White River Fish Sanctuary:
At the White River Fish Sanctuary, we recognize that our best chance of maintaining Jamaica’s great environment is trough collaboration with the people who are connected to the Sea.
Ocho Rios, the garden parish of Jamaica, is known for its beautiful natural landscape and scenic ocean views and we want you, our visitor to connect with it.
As in many other parts of the world, our reefs are exposed to different stressors and therefor under pressure. Coral cover and fish stocks are not in their best possible shape. White River Fish Sanctuary is a local organization created with the purpose of remediate those issues and enhance coral reefs recovery for the benefit of our local community and for the enjoyment of our visitors.
Our sanctuary is a community driven marine management tool that will increase fish populations and restore the coral reefs.
We invite you to be part of a greater community of fishermen, resident owners, hoteliers, small businesses and more. Our objective is to increase fish populations by 500% in 5 years.
Donate, Pledge or Assist in our community driven activities and make positive waves with the White River Fish Sanctuary.
Ways to Give:
Our Community thanks you in advance for your contribution! We appreciate your donation, as it will open doors and windows to achieving our objectives.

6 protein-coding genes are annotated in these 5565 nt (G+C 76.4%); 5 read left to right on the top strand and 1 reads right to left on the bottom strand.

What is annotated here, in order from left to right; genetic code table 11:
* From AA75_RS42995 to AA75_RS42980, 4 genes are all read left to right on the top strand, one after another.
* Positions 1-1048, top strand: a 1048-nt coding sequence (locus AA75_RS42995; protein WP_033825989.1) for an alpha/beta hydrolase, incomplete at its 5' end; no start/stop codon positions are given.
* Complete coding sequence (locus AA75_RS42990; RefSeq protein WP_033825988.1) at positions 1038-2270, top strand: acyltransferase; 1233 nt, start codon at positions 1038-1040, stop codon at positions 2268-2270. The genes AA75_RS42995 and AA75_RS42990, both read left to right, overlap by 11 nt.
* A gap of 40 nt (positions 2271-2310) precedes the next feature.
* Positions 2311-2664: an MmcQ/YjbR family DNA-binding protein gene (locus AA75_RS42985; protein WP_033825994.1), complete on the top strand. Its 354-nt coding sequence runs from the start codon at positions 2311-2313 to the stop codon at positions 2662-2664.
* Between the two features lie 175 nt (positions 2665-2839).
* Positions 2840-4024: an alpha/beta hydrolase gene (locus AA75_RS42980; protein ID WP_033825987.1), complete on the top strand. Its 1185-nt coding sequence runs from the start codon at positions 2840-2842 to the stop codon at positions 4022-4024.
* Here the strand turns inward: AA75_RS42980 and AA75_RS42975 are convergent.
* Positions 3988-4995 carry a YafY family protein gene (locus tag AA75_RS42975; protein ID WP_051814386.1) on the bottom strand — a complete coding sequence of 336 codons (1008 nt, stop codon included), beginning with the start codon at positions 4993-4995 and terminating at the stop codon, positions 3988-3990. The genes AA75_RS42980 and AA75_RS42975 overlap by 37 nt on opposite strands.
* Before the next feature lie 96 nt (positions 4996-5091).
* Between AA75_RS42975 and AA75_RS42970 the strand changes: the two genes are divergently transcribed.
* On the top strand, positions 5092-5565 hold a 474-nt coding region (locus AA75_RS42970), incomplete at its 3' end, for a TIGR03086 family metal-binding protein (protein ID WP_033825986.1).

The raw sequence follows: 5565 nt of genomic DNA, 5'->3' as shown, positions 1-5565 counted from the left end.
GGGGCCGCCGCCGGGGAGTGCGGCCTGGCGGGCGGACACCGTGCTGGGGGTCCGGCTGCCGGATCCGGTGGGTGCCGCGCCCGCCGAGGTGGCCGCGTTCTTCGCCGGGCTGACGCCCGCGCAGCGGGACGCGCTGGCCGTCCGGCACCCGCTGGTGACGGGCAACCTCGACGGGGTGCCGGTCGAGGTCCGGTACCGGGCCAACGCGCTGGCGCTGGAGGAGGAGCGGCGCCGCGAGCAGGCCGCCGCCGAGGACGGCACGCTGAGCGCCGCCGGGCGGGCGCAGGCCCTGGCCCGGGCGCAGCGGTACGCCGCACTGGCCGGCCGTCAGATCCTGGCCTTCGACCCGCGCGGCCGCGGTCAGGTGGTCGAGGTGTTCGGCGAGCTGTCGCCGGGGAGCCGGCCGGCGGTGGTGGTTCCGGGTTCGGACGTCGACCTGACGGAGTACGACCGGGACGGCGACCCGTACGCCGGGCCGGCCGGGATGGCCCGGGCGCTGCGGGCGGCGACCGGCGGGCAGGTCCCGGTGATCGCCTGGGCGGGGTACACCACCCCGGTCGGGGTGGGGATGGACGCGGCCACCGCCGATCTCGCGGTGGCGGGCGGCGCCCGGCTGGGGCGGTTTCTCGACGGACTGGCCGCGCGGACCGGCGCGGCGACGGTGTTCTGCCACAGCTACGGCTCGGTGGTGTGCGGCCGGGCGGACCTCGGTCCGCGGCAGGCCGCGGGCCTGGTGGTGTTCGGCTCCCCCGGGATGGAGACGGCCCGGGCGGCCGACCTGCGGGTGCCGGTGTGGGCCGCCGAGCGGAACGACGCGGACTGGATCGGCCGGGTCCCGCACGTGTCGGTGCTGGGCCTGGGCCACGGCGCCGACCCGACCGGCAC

With your donation in place the sanctuary is able to:
Protect the boundaries of the no fishing area on a dynamic 24/7 surveillance system from poachers.
Restore degraded coral reef areas that will create more homes for fish and other marine life.
Engage schools and communities in becoming more environmentally conscious.
Allow for Job creation in alternative livelihoods for climate change affected areas.
• Donations of $10.000, $7.500, $5.000, $1000, $500, $100 or $50
White River Fish Sanctuary
1 Old Road
Ocho Rios, St. Ann
The project was initiated from the White River Fishers Association (WRFA) who approached stakeholders to help with their concerns of severely reduced fish stocks (i.e. 600% loss since 1950) that threatens their earning potential and livelihood. This created an ideal opportunity to protect, restore and engage the issues that plague the marine eco-system in this area, shifting focus from primarily consumption to conservation.